Just as policy and procedures development begins at the state level, it makes sense for the state to provide a broad framework for training and communication. These include:
The Massachusetts State Department of Elementary and Secondary Education developed a frequently asked questions website to address such questions as the following:
State data personnel whose responsibilities include collecting, maintaining, and reporting student and staff racial and ethnic data should be trained so that they can:
Vendors are important players in this process. They should be involved in the early stage and be well informed of all the issues and changes in order to accomplish the following:
School district personnel should be made aware of the process early on, with follow-up sessions throughout the implementation process, to help them:
The state could determine the mechanism for training and communication, which may include annual data staff meetings, staff orientations, web-based meetings, teleconferences, an online or telephone help desk, manuals and documentation, or any combination of the above. It is estimated that training needs will be heavy at first, but may be absorbed by regular established venues after the first year of implementation.
|What Do the New Standards Mean to School Districts?
School districts vary in size, organization, and function of the chain of command. The focus on training and communication at the local level would be on implementing local policies and procedures, so that the re-identification process is carried out in the most consistent way to garner accurate data. Some preliminary work in planning and orienting all of the parties involved in these changes will have substantial payoff later on.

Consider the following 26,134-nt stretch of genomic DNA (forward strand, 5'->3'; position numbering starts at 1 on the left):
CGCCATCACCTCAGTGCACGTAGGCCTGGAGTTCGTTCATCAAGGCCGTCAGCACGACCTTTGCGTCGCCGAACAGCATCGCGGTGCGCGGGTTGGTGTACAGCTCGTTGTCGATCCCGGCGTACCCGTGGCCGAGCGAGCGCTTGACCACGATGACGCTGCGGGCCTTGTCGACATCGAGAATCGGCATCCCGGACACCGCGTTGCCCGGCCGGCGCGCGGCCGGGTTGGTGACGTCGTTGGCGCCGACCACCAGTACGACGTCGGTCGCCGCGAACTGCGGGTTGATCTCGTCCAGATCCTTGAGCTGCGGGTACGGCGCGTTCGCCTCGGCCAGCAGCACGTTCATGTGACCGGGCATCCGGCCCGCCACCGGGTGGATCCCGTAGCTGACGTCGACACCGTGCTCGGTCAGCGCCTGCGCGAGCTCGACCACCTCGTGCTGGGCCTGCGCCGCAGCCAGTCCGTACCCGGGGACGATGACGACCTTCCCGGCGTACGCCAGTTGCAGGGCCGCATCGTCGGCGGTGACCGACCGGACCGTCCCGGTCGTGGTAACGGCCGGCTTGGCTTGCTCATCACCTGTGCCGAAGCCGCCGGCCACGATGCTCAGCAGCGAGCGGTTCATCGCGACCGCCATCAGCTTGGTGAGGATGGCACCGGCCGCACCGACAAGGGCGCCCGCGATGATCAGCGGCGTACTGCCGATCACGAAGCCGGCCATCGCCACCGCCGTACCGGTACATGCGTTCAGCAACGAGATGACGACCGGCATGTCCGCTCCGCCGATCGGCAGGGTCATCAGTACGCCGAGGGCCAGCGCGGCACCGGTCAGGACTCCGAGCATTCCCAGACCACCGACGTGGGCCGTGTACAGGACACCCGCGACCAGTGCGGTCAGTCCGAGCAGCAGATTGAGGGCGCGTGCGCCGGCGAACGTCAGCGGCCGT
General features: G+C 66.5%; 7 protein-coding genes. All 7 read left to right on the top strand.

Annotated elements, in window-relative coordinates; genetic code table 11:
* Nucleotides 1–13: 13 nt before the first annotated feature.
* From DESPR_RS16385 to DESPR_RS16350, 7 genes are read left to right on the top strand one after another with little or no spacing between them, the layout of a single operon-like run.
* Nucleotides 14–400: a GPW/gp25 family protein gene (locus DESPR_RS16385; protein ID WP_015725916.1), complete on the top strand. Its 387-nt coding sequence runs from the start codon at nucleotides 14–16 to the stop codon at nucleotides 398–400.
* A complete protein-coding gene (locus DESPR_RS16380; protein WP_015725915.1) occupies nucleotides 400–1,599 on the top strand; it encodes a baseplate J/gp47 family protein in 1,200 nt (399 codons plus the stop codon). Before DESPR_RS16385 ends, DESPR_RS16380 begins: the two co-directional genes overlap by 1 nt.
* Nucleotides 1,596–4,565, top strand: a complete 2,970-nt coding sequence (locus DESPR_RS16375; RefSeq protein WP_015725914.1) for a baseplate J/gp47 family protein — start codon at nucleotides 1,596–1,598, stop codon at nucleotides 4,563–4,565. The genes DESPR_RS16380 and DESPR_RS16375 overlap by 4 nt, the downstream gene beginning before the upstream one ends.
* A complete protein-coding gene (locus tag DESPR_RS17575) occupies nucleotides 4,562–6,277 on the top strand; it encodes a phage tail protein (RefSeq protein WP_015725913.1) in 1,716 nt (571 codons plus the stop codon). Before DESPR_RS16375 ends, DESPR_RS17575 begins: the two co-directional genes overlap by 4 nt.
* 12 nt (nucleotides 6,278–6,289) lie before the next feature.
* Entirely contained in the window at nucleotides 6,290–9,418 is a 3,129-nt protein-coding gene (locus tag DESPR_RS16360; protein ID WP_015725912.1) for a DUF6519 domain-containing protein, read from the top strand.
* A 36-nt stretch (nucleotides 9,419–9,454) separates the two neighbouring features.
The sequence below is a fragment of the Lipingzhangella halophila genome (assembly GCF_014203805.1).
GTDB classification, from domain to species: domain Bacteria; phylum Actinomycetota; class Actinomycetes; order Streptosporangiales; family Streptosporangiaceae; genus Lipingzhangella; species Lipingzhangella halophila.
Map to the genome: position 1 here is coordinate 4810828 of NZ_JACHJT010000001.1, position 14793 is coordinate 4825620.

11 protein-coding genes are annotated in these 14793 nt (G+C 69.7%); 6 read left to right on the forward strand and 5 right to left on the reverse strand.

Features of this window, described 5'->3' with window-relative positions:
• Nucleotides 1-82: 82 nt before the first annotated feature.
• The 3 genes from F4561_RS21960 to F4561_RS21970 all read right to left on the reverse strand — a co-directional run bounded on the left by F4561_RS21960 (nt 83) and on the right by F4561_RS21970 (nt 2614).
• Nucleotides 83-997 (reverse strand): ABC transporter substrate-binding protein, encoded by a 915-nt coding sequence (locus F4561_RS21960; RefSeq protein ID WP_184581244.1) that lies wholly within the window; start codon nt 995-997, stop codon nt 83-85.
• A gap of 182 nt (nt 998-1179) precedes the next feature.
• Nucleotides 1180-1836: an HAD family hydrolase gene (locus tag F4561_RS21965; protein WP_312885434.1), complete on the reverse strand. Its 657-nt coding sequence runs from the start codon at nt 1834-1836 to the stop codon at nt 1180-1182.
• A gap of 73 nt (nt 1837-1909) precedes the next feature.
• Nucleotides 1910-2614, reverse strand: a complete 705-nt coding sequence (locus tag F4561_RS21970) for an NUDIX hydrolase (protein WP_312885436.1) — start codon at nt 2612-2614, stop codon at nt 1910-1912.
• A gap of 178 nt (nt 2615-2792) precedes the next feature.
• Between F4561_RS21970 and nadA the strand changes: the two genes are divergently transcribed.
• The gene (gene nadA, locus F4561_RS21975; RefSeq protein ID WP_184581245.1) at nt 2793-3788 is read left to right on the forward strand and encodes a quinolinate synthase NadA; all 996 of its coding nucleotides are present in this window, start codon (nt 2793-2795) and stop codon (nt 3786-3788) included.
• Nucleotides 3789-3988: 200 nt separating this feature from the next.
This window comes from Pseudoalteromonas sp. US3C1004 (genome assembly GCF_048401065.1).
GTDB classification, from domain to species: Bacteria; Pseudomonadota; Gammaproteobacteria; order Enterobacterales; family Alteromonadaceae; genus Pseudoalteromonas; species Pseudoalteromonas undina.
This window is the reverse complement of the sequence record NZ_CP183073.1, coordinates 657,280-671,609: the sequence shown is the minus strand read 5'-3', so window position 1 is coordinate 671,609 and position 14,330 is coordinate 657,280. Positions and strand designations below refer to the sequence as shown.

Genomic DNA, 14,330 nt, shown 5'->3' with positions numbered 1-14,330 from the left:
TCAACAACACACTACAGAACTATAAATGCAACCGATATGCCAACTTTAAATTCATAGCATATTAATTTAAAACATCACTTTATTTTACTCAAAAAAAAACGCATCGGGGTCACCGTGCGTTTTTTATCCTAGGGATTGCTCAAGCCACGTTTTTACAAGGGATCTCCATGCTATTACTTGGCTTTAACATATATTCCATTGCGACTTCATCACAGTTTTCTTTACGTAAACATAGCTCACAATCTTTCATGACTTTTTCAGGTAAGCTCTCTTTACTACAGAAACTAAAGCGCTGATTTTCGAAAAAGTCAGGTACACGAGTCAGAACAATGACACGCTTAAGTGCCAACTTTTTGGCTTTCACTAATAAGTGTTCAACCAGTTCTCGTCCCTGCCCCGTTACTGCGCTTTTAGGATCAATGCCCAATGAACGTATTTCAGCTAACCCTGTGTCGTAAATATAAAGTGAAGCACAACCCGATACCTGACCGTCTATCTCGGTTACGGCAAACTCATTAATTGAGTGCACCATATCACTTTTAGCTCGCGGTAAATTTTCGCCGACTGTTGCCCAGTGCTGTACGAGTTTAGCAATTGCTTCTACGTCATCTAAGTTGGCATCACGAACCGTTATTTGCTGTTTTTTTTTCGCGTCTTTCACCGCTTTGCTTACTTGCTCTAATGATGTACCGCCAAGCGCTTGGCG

Vendors should be involved in early stage of this process, to do the following:
School personnel, specifically the principal or his/her designate, should be made aware of the process early on, especially if observer identification is to be done at the school. Besides the content areas for school district training listed above, districts can provide some “real life” practice as school personnel analyze their current student population, develop scenarios of possible observer misidentification, and anticipate possible data entry errors.